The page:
Thousands of protesters took to the streets of Peru’s capital and were met with volleys of tear gas and pellets amid clashes with security forces just hours after President Dina Boluarte called for a “truce” in almost two months of protests.
The anti-government protest on Tuesday was the largest – and most violent – since last Thursday, when large groups of people, many from remote Andean regions, descended on the capital to demand Boluarte’s resignation, immediate elections and the dissolution of Congress.
Before last week, most of the large anti-government protests that followed the removal of President Pedro Castillo took place in remote regions of Peru, largely in the country’s south, exposing deep divisions between residents of the capital and the long-neglected countryside.
The crisis that has sparked Peru’s worst political violence in more than two decades began when Castillo, Peru’s first leader from a rural Andean background, tried to short-circuit the third impeachment proceeding of his young administration by ordering Congress dissolved on December 7.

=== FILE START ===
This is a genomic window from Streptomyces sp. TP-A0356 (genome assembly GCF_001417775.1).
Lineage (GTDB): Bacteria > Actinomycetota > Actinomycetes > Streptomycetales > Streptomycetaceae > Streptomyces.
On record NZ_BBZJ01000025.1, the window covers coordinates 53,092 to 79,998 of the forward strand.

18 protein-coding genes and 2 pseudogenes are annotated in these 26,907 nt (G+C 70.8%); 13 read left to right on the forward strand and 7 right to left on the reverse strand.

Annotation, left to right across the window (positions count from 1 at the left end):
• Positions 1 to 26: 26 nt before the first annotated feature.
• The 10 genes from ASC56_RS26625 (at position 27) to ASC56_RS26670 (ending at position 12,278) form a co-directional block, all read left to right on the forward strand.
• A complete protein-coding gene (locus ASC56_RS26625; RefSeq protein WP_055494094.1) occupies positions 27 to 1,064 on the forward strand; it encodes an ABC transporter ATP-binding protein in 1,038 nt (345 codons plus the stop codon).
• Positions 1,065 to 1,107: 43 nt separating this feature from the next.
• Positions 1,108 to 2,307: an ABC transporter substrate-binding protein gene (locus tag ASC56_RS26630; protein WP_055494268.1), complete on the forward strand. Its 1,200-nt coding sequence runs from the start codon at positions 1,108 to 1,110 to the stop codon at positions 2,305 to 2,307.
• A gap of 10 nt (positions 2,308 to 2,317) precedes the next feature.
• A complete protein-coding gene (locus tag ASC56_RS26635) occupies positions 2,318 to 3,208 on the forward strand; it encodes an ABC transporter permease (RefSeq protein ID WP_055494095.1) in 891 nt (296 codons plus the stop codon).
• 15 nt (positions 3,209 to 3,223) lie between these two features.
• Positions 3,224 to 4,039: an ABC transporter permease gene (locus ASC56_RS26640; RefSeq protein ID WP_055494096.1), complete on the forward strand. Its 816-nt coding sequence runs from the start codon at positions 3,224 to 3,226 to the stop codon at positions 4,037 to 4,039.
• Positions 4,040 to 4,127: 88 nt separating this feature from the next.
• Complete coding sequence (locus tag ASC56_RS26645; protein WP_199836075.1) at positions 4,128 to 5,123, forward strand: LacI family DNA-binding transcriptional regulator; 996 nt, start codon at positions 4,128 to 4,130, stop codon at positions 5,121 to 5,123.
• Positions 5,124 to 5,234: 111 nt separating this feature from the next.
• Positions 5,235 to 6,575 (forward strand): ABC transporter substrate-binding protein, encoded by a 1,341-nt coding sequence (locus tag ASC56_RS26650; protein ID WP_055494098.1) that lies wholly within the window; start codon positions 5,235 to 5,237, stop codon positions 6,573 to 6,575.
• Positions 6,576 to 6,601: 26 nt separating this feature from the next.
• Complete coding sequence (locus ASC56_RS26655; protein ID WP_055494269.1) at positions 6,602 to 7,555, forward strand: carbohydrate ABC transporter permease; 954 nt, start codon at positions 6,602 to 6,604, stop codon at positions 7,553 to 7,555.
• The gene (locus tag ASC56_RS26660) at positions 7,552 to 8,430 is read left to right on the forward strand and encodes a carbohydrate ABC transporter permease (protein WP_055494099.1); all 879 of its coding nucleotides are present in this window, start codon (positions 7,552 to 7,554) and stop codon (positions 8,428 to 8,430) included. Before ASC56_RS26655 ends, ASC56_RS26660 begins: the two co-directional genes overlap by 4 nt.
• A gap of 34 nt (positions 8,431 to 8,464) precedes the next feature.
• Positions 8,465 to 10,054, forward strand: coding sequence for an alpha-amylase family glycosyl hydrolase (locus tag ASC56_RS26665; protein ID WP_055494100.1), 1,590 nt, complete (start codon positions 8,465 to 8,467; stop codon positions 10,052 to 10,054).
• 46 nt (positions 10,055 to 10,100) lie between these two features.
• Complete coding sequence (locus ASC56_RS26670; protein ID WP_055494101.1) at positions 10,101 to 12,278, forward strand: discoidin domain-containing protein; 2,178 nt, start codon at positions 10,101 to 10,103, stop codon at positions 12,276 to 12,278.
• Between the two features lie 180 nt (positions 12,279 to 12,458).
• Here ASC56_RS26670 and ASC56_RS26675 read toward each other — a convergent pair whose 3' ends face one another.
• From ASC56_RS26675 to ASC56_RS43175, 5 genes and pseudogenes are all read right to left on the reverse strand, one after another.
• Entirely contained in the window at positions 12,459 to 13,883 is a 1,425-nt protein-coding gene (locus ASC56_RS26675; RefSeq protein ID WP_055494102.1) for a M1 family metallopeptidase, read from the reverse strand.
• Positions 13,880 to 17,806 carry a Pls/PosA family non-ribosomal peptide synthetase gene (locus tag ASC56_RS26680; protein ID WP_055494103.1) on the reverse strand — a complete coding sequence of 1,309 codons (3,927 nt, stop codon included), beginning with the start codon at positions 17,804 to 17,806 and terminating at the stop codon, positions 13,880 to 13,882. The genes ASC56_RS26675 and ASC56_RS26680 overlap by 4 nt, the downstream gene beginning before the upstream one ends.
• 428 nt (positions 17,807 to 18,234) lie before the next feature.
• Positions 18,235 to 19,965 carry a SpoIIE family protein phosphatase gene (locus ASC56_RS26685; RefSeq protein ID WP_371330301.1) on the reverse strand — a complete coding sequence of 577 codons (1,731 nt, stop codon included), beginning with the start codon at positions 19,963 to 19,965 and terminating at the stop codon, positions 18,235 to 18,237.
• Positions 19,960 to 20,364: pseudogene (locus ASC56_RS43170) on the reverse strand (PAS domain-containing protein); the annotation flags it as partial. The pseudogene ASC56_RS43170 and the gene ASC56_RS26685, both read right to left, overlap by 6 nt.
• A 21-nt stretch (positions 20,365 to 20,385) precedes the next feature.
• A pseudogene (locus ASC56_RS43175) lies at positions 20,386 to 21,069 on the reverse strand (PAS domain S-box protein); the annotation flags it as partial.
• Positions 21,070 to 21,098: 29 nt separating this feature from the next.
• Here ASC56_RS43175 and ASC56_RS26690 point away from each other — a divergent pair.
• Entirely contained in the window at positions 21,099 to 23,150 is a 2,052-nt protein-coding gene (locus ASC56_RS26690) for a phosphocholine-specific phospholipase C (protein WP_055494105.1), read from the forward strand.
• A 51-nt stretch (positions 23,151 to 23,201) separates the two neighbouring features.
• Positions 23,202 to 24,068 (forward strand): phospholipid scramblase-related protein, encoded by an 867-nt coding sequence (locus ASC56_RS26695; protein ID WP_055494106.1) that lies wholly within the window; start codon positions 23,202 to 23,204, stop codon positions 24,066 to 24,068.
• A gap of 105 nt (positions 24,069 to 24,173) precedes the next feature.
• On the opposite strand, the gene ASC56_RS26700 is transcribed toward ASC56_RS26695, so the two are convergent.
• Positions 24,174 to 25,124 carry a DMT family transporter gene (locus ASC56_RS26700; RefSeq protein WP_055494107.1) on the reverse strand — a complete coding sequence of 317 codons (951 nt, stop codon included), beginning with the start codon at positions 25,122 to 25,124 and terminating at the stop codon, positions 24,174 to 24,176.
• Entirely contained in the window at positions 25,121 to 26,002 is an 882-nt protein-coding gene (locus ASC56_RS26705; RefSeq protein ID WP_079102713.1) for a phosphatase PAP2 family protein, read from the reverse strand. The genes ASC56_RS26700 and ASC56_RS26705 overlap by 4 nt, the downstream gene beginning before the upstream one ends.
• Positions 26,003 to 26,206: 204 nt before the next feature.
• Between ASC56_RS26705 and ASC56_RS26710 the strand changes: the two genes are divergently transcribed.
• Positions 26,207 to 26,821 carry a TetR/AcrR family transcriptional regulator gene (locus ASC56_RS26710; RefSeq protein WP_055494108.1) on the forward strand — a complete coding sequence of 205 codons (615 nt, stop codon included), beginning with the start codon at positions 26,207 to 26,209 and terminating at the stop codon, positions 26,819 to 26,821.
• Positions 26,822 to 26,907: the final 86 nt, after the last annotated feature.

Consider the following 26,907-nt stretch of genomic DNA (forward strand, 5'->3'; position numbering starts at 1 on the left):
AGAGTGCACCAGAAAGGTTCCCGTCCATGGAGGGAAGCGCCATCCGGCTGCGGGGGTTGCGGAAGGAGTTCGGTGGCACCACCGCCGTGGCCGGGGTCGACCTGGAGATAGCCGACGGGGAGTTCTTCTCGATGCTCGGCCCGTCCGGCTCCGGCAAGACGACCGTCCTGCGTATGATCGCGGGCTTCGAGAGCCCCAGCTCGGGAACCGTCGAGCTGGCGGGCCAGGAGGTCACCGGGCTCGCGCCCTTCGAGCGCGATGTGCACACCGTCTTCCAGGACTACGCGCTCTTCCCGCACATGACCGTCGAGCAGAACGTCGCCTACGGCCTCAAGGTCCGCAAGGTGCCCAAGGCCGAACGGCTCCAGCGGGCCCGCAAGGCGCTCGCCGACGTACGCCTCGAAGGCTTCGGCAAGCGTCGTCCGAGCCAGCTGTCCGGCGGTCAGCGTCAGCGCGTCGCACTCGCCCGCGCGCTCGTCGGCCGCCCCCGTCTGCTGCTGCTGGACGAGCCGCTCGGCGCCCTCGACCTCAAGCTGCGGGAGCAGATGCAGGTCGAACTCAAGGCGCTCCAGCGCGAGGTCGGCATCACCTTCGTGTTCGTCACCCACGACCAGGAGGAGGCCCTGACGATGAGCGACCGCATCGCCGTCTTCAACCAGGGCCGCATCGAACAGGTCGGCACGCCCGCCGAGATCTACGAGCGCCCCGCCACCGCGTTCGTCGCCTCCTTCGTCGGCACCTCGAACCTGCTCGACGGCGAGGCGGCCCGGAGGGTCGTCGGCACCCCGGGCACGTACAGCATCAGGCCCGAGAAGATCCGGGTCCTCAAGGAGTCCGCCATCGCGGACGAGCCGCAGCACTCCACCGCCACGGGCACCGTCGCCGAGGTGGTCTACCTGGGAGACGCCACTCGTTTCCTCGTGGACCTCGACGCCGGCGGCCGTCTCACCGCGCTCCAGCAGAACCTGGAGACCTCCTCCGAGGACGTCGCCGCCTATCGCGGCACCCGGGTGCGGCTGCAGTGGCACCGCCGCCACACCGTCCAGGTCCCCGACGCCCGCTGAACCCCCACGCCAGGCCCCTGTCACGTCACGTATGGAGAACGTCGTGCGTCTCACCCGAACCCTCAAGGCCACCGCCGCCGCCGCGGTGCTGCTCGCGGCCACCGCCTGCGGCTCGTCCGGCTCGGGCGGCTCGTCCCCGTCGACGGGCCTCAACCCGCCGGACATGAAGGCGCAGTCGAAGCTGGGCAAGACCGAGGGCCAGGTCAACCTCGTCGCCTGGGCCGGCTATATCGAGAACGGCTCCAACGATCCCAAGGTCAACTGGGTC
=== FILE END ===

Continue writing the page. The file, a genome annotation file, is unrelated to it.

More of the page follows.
Lawmakers impeached him instead, the national police arrested him before he could find sanctuary and Boluarte, who was his vice president, was sworn in.
Since then, 56 people have died amid the unrest involving Castillo’s supporters, 45 of whom died in direct clashes with security forces, according to Peru’s ombudsman. None of the deaths have been in Lima.